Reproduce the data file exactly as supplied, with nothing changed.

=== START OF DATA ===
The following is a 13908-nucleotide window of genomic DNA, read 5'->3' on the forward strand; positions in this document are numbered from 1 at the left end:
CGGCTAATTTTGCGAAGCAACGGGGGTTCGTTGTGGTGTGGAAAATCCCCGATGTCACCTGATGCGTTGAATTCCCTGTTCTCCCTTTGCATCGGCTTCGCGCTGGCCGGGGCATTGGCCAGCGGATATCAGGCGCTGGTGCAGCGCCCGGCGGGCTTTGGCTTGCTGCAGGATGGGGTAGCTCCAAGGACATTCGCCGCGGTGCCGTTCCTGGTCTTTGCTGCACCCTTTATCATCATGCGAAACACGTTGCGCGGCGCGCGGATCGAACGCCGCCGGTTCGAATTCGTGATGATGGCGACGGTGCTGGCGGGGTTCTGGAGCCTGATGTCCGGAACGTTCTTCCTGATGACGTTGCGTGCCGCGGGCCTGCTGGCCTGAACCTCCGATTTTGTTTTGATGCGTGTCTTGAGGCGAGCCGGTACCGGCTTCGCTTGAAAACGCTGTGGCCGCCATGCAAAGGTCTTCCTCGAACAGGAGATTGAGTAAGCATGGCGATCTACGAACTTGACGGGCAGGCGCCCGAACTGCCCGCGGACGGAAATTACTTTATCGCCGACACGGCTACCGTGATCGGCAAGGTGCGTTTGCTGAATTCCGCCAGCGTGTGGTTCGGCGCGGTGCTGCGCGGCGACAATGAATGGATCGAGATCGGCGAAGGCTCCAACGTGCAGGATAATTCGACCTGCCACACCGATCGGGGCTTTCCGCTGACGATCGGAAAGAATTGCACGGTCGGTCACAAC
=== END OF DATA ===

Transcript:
The following is a 13908-nucleotide window of genomic DNA, read 5'->3' on the forward strand; positions in this document are numbered from 1 at the left end:
CGGCTAATTTTGCGAAGCAACGGGGGTTCGTTGTGGTGTGGAAAATCCCCGATGTCACCTGATGCGTTGAATTCCCTGTTCTCCCTTTGCATCGGCTTCGCGCTGGCCGGGGCATTGGCCAGCGGATATCAGGCGCTGGTGCAGCGCCCGGCGGGCTTTGGCTTGCTGCAGGATGGGGTAGCTCCAAGGACATTCGCCGCGGTGCCGTTCCTGGTCTTTGCTGCACCCTTTATCATCATGCGAAACACGTTGCGCGGCGCGCGGATCGAACGCCGCCGGTTCGAATTCGTGATGATGGCGACGGTGCTGGCGGGGTTCTGGAGCCTGATGTCCGGAACGTTCTTCCTGATGACGTTGCGTGCCGCGGGCCTGCTGGCCTGAACCTCCGATTTTGTTTTGATGCGTGTCTTGAGGCGAGCCGGTACCGGCTTCGCTTGAAAACGCTGTGGCCGCCATGCAAAGGTCTTCCTCGAACAGGAGATTGAGTAAGCATGGCGATCTACGAACTTGACGGGCAGGCGCCCGAACTGCCCGCGGACGGAAATTACTTTATCGCCGACACGGCTACCGTGATCGGCAAGGTGCGTTTGCTGAATTCCGCCAGCGTGTGGTTCGGCGCGGTGCTGCGCGGCGACAATGAATGGATCGAGATCGGCGAAGGCTCCAACGTGCAGGATAATTCGACCTGCCACACCGATCGGGGCTTTCCGCTGACGATCGGAAAGAATTGCACGGTCGGTCACAAC